Republicans concede key Federal Bureau of Investigation 'footnote' in Carter Page warrant

Posted February 08, 2018

The Nunes memo also indicates that information from a paid opposition researcher - former British spy Christopher Steele - was a source cited in the government's application for a FISA warrant. The memo disclosed the existence of multiple FISC orders authorizing the surveillance of Page after his departure from the Trump campaign.

But President Donald Trump argued after declassifying the memo that it showed that "a lot of people should be ashamed of themselves".

More news: Maldives Govt Warns Supreme Court Against Impeaching or Arresting President

Carter Page, the Trump campaign volunteer who was monitored by the Federal Bureau of Investigation after his visits to Moscow, said he expects to be vindicated as more information about his case is released. "Carter Page is a person who's going out and telling everybody that he was part of the campaign; he had no formal role in the campaign". He told ABC News he was reminded of a letter he sent to then-FBI Director James Comey in September 2016, after news reports began raising questions about his travels to Russian Federation.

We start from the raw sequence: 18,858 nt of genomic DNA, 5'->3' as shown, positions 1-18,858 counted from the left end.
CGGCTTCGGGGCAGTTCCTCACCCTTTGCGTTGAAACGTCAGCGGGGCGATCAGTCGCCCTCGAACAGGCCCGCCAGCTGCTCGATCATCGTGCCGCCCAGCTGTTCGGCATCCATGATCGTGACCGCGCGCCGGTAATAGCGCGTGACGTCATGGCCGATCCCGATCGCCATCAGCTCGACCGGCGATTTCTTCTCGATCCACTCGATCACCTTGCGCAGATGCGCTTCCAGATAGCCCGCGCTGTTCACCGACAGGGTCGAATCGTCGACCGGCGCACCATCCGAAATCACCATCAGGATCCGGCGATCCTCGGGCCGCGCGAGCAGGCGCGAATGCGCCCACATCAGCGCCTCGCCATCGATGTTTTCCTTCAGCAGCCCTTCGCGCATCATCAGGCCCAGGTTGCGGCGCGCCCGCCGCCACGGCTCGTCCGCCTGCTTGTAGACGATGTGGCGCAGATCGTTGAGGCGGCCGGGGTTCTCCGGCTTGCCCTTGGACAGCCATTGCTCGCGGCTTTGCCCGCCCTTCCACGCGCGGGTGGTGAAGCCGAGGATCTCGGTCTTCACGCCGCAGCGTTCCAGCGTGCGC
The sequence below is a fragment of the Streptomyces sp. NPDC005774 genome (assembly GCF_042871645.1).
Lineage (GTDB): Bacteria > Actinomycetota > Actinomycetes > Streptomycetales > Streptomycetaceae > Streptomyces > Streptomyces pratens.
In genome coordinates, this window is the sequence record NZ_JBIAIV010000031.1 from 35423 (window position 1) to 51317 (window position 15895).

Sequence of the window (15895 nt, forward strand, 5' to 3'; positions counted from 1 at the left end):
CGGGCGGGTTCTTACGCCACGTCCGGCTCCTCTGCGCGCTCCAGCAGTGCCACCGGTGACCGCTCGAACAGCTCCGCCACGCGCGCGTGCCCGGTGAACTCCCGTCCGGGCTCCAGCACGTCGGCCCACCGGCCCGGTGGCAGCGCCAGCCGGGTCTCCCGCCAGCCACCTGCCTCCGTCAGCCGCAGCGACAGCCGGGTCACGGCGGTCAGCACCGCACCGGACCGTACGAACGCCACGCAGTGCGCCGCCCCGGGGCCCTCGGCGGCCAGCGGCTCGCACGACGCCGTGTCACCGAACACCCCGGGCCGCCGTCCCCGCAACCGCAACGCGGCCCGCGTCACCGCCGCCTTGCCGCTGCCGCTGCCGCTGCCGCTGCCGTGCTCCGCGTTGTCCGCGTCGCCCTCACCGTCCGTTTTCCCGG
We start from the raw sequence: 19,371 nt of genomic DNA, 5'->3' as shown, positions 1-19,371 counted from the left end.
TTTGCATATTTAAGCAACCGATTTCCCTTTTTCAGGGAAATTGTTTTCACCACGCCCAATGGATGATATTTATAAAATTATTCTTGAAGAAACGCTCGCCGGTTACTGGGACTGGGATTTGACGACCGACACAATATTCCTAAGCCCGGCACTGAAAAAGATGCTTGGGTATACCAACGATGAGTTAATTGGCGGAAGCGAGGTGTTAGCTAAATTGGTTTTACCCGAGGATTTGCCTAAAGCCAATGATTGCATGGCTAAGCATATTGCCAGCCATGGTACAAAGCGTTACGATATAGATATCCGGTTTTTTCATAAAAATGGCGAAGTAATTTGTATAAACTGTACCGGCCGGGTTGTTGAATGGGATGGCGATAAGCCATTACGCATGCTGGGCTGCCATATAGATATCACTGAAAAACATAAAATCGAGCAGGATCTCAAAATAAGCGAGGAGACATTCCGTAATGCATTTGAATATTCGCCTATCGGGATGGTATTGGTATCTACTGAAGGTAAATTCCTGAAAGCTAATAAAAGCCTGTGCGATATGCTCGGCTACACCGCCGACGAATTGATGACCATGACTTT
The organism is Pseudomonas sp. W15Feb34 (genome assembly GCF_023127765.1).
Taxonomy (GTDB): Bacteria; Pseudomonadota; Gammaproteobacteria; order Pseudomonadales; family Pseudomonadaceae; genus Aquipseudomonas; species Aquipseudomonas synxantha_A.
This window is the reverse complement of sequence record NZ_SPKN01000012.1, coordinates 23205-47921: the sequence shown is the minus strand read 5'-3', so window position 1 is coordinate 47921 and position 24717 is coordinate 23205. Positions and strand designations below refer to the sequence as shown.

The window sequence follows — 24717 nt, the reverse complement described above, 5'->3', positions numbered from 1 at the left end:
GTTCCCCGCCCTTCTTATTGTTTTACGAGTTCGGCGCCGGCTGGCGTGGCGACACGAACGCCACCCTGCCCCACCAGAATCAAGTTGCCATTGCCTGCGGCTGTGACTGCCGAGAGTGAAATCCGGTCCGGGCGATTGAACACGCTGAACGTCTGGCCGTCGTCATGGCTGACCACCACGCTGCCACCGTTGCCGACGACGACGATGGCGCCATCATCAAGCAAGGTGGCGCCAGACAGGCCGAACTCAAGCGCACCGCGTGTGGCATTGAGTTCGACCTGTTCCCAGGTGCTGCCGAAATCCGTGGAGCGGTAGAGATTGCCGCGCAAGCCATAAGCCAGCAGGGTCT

But that seems at odds with what Page told a reporter during a question-and-answer session after a speech he gave in Moscow in December 2016.

More news: Brunel makes bold choice in picking Jalibert against Ireland

Watch more above, and part two below. Podobnyy and one of the Russians had diplomatic immunity and left the U.S. The third Russian was arrested and eventually expelled from the April 2017. Page says he had subsequent similar meetings, describing them to TIME as "really plain-vanilla stuff". He told Fox News he was in Hawaii at the time. But he continued, "I've certainly been in a number of meetings with him and I've learned a tremendous amount from him". McClatchy reported past year that in 2008, the U.S. Embassy in Turkmenistan sent a cable to the U.S. State Department describing how Page had met with government officials in the country, which was formerly part of the Soviet Union, about possibly working for their oil companies.

"I was teaching a course down Broadway here at NYU and I told them a couple of things about what I was talking about in my course and I gave them notes, or documents, that I gave my students", explained of his exchange with this person.

More news: Q for solution of Kashmir issue as per United Nations resolutions

Gidley added that, "While President Trump has the utmost respect and support for the rank-and-file members of the F.B.I., the anti-Trump bias at the top levels that appear to have existed is troubling".